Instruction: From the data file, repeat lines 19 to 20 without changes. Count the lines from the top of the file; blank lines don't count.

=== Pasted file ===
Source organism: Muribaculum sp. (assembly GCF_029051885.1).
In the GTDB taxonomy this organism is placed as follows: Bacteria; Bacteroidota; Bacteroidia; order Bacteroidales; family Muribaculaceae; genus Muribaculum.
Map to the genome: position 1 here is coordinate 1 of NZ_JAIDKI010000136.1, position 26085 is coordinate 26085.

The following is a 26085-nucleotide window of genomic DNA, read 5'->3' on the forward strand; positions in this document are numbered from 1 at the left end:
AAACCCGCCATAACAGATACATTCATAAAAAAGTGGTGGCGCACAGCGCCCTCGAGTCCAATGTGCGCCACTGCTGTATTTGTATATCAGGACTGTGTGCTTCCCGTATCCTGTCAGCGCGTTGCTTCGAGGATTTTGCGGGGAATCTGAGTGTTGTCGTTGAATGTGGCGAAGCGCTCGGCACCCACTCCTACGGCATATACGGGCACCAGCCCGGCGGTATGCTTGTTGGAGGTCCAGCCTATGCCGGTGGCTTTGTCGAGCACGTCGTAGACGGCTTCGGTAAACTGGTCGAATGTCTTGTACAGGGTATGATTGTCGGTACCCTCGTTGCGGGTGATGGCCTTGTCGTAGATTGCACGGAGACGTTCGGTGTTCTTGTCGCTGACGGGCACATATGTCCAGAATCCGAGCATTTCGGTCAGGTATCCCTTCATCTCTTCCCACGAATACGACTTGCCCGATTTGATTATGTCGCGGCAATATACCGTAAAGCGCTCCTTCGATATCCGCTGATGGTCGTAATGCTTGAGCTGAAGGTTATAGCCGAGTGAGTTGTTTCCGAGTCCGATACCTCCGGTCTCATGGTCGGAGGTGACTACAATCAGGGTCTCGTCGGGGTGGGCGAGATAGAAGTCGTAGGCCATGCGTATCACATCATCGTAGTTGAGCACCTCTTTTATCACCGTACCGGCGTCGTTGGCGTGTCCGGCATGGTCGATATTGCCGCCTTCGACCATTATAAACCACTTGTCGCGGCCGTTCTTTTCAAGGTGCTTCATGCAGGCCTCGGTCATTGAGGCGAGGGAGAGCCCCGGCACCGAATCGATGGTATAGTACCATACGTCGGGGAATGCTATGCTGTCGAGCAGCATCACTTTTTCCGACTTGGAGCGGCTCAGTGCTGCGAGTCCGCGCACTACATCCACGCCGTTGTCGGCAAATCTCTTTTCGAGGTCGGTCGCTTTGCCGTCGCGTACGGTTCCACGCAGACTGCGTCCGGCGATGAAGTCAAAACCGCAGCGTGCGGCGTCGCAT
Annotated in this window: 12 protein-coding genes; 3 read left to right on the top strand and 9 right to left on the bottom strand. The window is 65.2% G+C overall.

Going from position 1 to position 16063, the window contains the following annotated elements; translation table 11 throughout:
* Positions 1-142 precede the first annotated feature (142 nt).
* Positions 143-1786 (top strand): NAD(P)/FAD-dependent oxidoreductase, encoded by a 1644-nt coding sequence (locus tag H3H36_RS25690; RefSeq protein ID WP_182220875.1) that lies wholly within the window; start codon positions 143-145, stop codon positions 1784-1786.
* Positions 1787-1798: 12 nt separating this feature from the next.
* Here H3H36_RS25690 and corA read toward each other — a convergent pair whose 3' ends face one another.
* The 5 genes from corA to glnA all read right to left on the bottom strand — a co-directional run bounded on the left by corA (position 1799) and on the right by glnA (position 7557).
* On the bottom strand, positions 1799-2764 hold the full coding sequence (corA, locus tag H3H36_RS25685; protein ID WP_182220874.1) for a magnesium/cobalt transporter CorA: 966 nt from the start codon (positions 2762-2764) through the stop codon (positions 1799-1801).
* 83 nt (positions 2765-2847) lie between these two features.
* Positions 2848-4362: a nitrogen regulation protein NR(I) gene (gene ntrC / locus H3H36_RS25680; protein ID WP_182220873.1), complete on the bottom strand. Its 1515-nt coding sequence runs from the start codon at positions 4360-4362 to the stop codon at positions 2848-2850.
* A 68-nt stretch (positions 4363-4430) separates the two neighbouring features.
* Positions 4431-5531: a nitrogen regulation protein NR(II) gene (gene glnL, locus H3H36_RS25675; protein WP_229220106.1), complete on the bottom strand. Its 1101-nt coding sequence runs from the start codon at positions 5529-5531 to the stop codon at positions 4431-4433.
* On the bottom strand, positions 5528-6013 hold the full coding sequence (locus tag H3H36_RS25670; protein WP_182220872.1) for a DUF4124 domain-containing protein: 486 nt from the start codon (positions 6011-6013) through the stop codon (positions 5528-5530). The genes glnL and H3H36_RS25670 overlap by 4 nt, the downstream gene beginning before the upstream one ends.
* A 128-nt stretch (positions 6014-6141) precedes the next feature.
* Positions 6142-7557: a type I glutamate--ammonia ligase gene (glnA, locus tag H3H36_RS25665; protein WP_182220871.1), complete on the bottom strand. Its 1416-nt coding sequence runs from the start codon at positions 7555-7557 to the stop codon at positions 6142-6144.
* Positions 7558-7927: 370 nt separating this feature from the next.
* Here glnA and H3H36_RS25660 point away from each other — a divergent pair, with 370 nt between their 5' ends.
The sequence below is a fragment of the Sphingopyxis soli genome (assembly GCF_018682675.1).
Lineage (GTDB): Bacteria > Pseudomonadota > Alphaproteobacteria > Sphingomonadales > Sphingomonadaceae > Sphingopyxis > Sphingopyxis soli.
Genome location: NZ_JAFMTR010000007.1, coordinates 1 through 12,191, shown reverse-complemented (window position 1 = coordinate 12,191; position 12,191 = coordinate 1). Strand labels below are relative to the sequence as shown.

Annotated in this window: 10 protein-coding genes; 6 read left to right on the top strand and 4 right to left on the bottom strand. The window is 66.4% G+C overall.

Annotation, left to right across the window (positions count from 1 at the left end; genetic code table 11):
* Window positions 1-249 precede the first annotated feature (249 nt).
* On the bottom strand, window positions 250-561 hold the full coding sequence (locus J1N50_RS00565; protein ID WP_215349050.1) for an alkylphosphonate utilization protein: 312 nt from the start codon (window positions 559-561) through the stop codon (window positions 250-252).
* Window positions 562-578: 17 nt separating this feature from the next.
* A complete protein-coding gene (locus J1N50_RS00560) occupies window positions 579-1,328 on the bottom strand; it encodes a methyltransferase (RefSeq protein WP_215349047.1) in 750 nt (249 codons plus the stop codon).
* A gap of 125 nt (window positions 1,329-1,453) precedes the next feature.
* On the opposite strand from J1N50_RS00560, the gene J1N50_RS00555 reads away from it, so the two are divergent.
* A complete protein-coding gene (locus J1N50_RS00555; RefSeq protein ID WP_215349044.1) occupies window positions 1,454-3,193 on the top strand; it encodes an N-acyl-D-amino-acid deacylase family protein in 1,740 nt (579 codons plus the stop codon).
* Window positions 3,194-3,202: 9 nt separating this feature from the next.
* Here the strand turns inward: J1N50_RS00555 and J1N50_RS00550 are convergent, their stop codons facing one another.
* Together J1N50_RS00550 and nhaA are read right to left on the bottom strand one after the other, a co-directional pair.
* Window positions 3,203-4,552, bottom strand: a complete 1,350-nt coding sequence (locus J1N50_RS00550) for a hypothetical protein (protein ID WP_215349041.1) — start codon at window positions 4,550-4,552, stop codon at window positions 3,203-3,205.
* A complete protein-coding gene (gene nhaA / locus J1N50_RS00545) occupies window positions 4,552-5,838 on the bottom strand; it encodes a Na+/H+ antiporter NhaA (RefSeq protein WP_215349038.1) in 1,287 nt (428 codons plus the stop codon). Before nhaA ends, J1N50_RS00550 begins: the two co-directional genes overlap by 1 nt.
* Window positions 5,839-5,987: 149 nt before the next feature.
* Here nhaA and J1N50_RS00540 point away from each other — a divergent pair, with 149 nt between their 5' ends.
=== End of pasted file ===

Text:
* A 128-nt stretch (positions 6014-6141) precedes the next feature.
* Positions 6142-7557: a type I glutamate--ammonia ligase gene (glnA, locus tag H3H36_RS25665; protein WP_182220871.1), complete on the bottom strand. Its 1416-nt coding sequence runs from the start codon at positions 7555-7557 to the stop codon at positions 6142-6144.